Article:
Mister Mosquito is brutally linear in its gameplay. You cannot land on

your victim and just start sucking – you must find the one or two hot spots

or it’s no go.

To accomplish this, you often must interact with a few elements in the environment, like a remote control to turn off the TV or a light switch to subversively change the lighting. You victim will then go into some predetermined action, which usually results in them changing positions for a bit, allowing you to find the hot spot and dive in for the suck.


this totally takes away the fun of flying around a mosquito by nipping the creativity

in the blood, ER, bud. How about just letting me land anywhere on my victim

and go for broke? Once you figure out how to find the hot spots, you just have

to go through the motions and suck away.

This is further hampered by the somewhat sluggish control. You can fly around easy enough, but you don’t move or turn like a tiny bug should. Slowing down and speeding up is handled by the triggers, but it feels more like you’re flying a plane than a nasty little varmint. Once you find a hot spot, you press a button to dive in, followed by R3 to dig your snout into some flesh. Then you must rotate the right stick at a steady pace to keep up with this little blue meter. Eventually you fill up the blood for the level and it ends.

If you’re caught – and you will be caught – you get into a battle. Your victim will attempt to swat you, spray you with insecticide or whack you various other anti-mosquito objects. To end the fight, you must hit a few ‘relax’ areas, presumably functioning as acupuncture points.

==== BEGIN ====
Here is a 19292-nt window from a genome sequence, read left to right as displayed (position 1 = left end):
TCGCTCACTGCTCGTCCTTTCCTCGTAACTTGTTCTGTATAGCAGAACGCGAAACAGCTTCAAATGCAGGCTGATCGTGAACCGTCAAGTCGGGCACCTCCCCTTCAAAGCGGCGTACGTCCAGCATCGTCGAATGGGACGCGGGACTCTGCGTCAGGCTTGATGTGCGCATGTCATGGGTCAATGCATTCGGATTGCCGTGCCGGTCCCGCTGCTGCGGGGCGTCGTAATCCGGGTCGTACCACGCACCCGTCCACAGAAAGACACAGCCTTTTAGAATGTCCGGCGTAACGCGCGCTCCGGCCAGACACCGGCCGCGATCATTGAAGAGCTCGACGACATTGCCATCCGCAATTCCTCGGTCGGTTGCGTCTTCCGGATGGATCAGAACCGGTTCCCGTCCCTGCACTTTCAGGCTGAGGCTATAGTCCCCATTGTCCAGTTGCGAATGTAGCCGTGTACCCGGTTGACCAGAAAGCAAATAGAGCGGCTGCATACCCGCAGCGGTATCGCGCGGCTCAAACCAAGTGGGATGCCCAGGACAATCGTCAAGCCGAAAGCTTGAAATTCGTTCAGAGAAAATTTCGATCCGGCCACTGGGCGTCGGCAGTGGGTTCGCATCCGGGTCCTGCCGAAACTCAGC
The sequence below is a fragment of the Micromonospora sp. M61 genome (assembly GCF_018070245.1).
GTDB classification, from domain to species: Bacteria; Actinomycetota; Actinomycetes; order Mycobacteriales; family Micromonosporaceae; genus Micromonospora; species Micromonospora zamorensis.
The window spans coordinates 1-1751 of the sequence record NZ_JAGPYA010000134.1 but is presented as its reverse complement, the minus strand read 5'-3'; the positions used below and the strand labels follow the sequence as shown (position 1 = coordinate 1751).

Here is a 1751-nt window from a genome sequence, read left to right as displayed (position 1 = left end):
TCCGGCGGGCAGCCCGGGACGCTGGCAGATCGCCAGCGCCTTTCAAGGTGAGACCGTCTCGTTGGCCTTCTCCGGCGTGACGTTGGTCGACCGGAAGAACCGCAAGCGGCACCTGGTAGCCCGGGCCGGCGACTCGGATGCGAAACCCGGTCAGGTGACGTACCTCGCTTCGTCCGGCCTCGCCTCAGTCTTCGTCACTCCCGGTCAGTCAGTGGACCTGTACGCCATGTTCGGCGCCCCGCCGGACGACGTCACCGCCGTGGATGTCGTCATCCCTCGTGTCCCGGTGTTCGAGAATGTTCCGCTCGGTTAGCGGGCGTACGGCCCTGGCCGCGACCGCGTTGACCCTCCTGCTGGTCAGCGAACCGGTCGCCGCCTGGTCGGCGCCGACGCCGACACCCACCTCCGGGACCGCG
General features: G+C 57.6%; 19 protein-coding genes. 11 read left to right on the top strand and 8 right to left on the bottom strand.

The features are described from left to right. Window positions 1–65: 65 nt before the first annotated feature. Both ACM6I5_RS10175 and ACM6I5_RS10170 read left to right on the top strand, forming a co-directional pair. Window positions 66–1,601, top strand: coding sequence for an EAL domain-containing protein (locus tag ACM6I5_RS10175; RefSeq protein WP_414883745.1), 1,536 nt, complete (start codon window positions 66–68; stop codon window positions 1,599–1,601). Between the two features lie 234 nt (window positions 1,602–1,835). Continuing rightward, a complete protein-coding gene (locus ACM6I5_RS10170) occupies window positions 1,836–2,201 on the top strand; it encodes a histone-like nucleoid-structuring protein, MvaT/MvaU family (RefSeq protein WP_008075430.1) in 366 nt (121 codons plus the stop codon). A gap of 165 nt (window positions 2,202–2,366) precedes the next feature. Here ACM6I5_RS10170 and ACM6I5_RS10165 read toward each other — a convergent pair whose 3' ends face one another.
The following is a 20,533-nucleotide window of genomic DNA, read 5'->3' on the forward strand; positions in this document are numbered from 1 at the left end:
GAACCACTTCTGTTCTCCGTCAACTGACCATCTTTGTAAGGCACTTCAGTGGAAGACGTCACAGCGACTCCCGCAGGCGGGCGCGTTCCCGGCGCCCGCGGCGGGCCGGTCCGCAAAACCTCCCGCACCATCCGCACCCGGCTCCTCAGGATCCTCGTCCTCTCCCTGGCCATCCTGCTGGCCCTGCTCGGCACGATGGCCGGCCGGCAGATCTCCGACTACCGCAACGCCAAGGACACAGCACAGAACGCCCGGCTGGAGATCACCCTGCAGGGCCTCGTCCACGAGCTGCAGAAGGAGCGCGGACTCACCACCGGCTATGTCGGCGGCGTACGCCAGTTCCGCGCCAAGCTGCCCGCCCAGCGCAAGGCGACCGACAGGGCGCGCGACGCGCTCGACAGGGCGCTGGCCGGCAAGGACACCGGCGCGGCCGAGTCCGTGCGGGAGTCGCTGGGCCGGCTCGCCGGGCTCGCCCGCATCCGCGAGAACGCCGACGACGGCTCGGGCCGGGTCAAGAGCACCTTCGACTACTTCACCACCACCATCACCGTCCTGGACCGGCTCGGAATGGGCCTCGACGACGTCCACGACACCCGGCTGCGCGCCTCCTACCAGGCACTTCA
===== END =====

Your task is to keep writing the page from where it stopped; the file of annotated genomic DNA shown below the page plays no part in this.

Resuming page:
The redundancy of the game really comes out after a few levels. There are a couple objects to find, but really it’s just you figuring out how to open up the hot spots and then getting to work. The result is amusing for the first few go rounds, but quickly becomes dull.

The delivery is decent enough, though. The framerate is rock solid, the lighting

effects are nice and the characters all look pretty smooth. Bright, cheery graphics

and an overall playful feel help set the odd mood. The rendered cut-scenes look

really bland, however. It’s clear that they didn’t want to deal with lip-synching,

because you never actually see any of the family members’ mouths. Maybe they

all have bad teeth.

Despite it’s problems, Mister Mosquito earns a spot in my gamer’s heart

– a very, very small spot. Between the great concept and hilarious, tongue-cheek

voice acting, it’s got great kitsch value.

Unfortunately, it’s got little replay value. After you beat the paltry 12 levels,

the only reason to play anymore is to unlock more ‘colors’ for your mosquito

or try to beat your battle times. In the meantime, hundreds of other kick ass

games are coming out while you’re fiddling with your insect. Though the idea

is sweet, the gameplay sorta sucks – literally and figuratively.


Weird = good!
Great concept
Good voice acting
Subpar gameplay
I can only suck
No replay value